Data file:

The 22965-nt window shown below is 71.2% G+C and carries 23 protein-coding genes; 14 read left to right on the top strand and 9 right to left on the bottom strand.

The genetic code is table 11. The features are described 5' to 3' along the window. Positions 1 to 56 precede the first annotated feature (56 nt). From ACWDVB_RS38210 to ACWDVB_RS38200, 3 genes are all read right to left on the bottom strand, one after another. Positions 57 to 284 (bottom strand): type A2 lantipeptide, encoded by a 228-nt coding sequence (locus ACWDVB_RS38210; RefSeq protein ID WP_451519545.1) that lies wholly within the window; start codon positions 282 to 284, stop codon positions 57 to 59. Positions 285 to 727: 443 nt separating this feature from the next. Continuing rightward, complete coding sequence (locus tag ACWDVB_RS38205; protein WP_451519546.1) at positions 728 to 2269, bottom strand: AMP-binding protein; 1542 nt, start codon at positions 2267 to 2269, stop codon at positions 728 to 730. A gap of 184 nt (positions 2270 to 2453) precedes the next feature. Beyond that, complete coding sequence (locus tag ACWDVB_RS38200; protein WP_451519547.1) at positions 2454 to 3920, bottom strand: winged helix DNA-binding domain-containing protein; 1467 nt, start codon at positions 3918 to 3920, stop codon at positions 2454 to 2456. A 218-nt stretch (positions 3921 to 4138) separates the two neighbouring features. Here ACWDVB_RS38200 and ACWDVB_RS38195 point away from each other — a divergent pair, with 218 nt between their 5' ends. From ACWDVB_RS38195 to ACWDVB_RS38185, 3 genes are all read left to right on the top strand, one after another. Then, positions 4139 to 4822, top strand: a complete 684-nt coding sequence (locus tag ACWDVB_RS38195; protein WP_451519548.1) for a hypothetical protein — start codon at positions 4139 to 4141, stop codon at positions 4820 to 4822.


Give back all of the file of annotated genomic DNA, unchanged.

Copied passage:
The 22965-nt window shown below is 71.2% G+C and carries 23 protein-coding genes; 14 read left to right on the top strand and 9 right to left on the bottom strand.

The genetic code is table 11. The features are described 5' to 3' along the window. Positions 1 to 56 precede the first annotated feature (56 nt). From ACWDVB_RS38210 to ACWDVB_RS38200, 3 genes are all read right to left on the bottom strand, one after another. Positions 57 to 284 (bottom strand): type A2 lantipeptide, encoded by a 228-nt coding sequence (locus ACWDVB_RS38210; RefSeq protein ID WP_451519545.1) that lies wholly within the window; start codon positions 282 to 284, stop codon positions 57 to 59. Positions 285 to 727: 443 nt separating this feature from the next. Continuing rightward, complete coding sequence (locus tag ACWDVB_RS38205; protein WP_451519546.1) at positions 728 to 2269, bottom strand: AMP-binding protein; 1542 nt, start codon at positions 2267 to 2269, stop codon at positions 728 to 730. A gap of 184 nt (positions 2270 to 2453) precedes the next feature. Beyond that, complete coding sequence (locus tag ACWDVB_RS38200; protein WP_451519547.1) at positions 2454 to 3920, bottom strand: winged helix DNA-binding domain-containing protein; 1467 nt, start codon at positions 3918 to 3920, stop codon at positions 2454 to 2456. A 218-nt stretch (positions 3921 to 4138) separates the two neighbouring features. Here ACWDVB_RS38200 and ACWDVB_RS38195 point away from each other — a divergent pair, with 218 nt between their 5' ends. From ACWDVB_RS38195 to ACWDVB_RS38185, 3 genes are all read left to right on the top strand, one after another. Then, positions 4139 to 4822, top strand: a complete 684-nt coding sequence (locus tag ACWDVB_RS38195; protein WP_451519548.1) for a hypothetical protein — start codon at positions 4139 to 4141, stop codon at positions 4820 to 4822.